6th Annual Knitting & Crochet Blog Week – Official Launch 2015!


This post officially marks the launch of Knitting And Crochet Blog Week 2015, the 6th outing of this annual celebration of fibre arts and the blogs that share the love of and promote them. Today is a brief but (hopefully) comprehensive overview of what Knitting And Crochet Blog Week is all about, and over the coming weeks the blogging topics will be announced.

What is Knitting and Crochet Blog Week?
Once a year knitters and crocheters that blog are invited from all over the world to take part in a community blog week in which they are presented with a number of topics to blog about over the period of seven days. The topics are very flexible and can be interpreted in many ways, so there is a good deal of variety in the posts that this inspires, which then provide wonderful reading for anyone who enjoys reading the blogs that it inspires.

What Do Bloggers Get Out Of It?
The blog week was originally intended as a week in which inspiration for new and interesting blog posts and ways of blogging could be shared by the fibre arts and blogging community to find new ideas and ways of keeping blogging fresh and interesting. The other benefits that participants soon saw were an increase in the number of visitors and comments that they received over the course of blog week and also the many new blogs that they discovered by taking part. It is also great fun and a good way of shaking of any writers’ cobwebs by inspiring a fresh approach to blogging.

How Do I Sign Up?
In order to keep blog week as simple as possible there are no official sign-ups – you simply take part. There are ways that you can help spread the word about blog week to help increase interest in the event in general as well as your own posts, but this is by no means compulsory. If possible it would be nice if bloggers could make a short post to say that they are taking part (for which a few graphics are provided at the end of this post) with a link back to this page so any other bloggers reading your blog can find out all about what is happening (the more people who take part in this event the better, both in terms of attracting readers to your posts and all the wonderful blogs you’ll likely visit and discover during the week), so if you have the time please do spread the word on your blog/Twitter/Facebook/Pinterest and any other social media sites you enjoy.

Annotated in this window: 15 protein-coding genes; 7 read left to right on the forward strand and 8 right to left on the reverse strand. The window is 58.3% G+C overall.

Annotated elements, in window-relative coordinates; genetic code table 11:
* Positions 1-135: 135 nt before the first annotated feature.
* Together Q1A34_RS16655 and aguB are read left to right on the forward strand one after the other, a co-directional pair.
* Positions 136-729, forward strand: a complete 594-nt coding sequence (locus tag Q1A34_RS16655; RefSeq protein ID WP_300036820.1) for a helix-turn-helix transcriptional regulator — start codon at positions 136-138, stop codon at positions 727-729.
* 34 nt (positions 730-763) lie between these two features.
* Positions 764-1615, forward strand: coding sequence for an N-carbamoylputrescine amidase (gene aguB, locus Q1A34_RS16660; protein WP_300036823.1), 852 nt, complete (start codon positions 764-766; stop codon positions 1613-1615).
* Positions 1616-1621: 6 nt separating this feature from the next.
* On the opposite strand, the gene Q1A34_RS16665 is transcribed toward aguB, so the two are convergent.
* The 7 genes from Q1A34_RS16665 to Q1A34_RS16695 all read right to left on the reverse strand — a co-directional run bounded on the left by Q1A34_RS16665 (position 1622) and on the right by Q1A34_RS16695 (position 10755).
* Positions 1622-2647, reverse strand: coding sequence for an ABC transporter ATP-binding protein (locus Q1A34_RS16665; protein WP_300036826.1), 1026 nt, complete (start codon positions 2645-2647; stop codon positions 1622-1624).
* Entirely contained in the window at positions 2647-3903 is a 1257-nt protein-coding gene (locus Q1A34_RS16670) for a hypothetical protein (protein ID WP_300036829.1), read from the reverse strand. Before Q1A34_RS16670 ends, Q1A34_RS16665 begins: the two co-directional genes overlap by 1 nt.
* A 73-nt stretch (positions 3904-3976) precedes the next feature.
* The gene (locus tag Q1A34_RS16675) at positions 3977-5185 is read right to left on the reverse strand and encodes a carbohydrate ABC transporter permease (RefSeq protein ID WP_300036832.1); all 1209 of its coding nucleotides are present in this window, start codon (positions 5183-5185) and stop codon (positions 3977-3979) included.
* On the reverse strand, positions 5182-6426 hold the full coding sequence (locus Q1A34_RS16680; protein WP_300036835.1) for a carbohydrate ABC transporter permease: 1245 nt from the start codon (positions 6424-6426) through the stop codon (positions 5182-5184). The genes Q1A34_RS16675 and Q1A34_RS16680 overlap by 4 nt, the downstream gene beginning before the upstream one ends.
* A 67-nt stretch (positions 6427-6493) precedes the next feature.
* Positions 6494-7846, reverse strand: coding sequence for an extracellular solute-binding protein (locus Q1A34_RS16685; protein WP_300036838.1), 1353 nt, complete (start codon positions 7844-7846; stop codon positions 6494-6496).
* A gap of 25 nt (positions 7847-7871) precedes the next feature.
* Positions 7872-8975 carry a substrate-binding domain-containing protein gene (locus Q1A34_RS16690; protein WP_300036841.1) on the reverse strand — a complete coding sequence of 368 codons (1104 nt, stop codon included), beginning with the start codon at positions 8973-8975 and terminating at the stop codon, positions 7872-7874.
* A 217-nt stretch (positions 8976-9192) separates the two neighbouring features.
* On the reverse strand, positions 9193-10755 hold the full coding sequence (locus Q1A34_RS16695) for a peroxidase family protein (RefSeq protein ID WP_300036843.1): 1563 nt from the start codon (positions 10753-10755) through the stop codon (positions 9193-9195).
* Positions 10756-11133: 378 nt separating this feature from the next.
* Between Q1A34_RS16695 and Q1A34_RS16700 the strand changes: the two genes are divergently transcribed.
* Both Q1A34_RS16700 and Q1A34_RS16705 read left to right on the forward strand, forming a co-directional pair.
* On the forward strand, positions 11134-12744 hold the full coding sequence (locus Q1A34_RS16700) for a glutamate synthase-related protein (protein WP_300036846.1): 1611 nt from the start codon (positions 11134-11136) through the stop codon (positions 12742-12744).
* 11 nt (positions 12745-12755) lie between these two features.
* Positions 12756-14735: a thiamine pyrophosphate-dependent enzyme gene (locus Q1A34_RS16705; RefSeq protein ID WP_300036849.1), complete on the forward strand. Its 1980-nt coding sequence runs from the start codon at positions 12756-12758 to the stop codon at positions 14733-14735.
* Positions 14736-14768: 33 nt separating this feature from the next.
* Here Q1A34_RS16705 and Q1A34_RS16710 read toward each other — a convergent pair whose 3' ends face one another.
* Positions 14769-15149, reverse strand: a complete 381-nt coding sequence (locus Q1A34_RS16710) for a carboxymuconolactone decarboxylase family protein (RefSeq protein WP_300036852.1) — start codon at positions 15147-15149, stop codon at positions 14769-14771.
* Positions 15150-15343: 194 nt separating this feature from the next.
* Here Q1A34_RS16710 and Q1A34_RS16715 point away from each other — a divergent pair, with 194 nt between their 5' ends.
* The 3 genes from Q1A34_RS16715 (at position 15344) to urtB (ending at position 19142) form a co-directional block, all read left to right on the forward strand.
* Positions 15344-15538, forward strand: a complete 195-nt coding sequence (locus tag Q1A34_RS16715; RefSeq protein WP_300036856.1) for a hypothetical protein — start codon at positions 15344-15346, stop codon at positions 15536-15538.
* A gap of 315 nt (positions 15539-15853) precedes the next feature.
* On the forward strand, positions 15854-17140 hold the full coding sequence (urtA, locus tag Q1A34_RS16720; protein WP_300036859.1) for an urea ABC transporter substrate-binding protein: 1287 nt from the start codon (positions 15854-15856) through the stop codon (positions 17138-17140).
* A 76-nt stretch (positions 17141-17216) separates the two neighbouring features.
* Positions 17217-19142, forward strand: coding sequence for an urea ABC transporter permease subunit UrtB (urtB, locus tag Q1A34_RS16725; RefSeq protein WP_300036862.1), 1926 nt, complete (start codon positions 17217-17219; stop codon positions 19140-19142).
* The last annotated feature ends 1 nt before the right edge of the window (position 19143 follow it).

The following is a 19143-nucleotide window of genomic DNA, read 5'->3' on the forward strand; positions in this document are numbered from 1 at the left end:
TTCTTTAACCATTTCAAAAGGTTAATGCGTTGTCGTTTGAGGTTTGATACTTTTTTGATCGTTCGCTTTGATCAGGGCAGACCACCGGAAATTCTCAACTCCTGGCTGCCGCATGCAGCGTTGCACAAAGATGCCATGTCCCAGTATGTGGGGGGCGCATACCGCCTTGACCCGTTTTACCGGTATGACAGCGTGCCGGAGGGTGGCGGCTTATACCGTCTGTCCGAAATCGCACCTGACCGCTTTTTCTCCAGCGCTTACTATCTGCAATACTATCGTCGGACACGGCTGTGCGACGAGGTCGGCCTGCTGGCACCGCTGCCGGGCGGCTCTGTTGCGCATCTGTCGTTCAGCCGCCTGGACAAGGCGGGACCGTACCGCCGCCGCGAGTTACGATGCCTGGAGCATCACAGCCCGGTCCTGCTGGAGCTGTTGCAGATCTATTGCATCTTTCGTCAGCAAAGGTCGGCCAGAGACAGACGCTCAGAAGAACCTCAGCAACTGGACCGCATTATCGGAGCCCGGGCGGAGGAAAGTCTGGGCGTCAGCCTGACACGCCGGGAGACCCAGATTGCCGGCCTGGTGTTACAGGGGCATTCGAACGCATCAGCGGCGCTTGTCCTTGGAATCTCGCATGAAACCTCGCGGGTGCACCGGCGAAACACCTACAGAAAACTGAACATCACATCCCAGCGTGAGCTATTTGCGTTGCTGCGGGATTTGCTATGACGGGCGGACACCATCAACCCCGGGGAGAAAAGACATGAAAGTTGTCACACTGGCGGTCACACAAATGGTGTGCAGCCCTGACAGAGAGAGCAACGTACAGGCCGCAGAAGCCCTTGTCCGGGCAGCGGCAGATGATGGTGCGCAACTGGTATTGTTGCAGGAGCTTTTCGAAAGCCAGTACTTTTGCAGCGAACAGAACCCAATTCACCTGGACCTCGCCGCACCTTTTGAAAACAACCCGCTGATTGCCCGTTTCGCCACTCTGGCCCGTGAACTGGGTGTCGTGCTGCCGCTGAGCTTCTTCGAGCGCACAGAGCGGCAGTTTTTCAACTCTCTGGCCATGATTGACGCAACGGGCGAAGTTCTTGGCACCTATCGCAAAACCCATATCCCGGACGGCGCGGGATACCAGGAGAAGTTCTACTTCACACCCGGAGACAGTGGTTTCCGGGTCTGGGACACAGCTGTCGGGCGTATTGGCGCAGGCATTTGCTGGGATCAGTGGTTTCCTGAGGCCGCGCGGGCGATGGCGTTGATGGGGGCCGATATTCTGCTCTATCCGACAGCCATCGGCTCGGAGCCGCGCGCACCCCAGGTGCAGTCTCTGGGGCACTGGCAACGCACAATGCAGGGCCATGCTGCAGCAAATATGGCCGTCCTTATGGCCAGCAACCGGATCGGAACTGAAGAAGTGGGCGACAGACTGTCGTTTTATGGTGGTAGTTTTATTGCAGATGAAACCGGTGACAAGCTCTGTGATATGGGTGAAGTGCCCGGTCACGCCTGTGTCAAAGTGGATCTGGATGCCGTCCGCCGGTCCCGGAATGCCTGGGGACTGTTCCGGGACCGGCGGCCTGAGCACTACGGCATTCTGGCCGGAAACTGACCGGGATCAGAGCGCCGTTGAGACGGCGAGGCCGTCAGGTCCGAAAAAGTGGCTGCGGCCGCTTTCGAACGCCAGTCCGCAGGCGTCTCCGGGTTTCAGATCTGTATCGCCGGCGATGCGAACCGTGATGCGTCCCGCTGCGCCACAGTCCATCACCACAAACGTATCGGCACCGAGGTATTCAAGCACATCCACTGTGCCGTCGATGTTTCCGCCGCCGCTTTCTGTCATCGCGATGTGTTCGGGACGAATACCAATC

There is an associated Facebook Event that has been created to help you stay up to date and connected with those taking part.

I’m On Holiday/Busy/Otherwise Engaged During Those Dates.
Oh darn. That’s always a shame, but unfortunately inevitable with the number of people who usually take part. On a positive note the rules here are pretty relaxed, so as the topics are posted a few weeks in advance you can still take part if you would like to. Simply write your posts ahead of time and schedule them to post on the specific days for each topic. And if you happen to miss a day or two, or even all seven, you can always post them a few days, weeks or month later. One of the main aims of this blog week is to provide inspiration for new posts, and if that is helpful at some point in the future, then please post away.

Can I Help In Some Way?
Mostly by promoting the event. As always, it gets better and better the more people that take part. Also, if you blog in another language or dual/multiple languages, then translations of this and the Blogging Topics are always very much appreciated.

So What Are We All Blogging About This Year?